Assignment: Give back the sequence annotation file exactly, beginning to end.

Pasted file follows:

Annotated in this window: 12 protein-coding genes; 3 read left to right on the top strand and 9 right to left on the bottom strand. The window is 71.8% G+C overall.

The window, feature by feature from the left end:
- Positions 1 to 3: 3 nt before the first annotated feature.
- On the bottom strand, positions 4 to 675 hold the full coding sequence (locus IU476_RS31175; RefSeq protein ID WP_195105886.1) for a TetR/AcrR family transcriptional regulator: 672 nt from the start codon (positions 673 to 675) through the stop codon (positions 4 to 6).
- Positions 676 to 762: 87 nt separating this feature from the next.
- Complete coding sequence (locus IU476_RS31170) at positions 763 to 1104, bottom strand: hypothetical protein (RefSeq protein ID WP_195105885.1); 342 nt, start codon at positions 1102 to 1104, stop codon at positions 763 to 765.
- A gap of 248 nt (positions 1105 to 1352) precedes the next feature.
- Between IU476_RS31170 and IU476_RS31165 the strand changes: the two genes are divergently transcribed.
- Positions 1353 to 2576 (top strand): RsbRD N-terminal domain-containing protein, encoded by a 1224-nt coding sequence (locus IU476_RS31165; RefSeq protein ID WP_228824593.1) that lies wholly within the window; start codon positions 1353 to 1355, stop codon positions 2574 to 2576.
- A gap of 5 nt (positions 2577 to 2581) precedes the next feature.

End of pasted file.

Annotated in this window: 12 protein-coding genes; 3 read left to right on the top strand and 9 right to left on the bottom strand. The window is 71.8% G+C overall.

The window, feature by feature from the left end:
- Positions 1 to 3: 3 nt before the first annotated feature.
- On the bottom strand, positions 4 to 675 hold the full coding sequence (locus IU476_RS31175; RefSeq protein ID WP_195105886.1) for a TetR/AcrR family transcriptional regulator: 672 nt from the start codon (positions 673 to 675) through the stop codon (positions 4 to 6).
- Positions 676 to 762: 87 nt separating this feature from the next.
- Complete coding sequence (locus IU476_RS31170) at positions 763 to 1104, bottom strand: hypothetical protein (RefSeq protein ID WP_195105885.1); 342 nt, start codon at positions 1102 to 1104, stop codon at positions 763 to 765.
- A gap of 248 nt (positions 1105 to 1352) precedes the next feature.
- Between IU476_RS31170 and IU476_RS31165 the strand changes: the two genes are divergently transcribed.
- Positions 1353 to 2576 (top strand): RsbRD N-terminal domain-containing protein, encoded by a 1224-nt coding sequence (locus IU476_RS31165; RefSeq protein ID WP_228824593.1) that lies wholly within the window; start codon positions 1353 to 1355, stop codon positions 2574 to 2576.
- A gap of 5 nt (positions 2577 to 2581) precedes the next feature.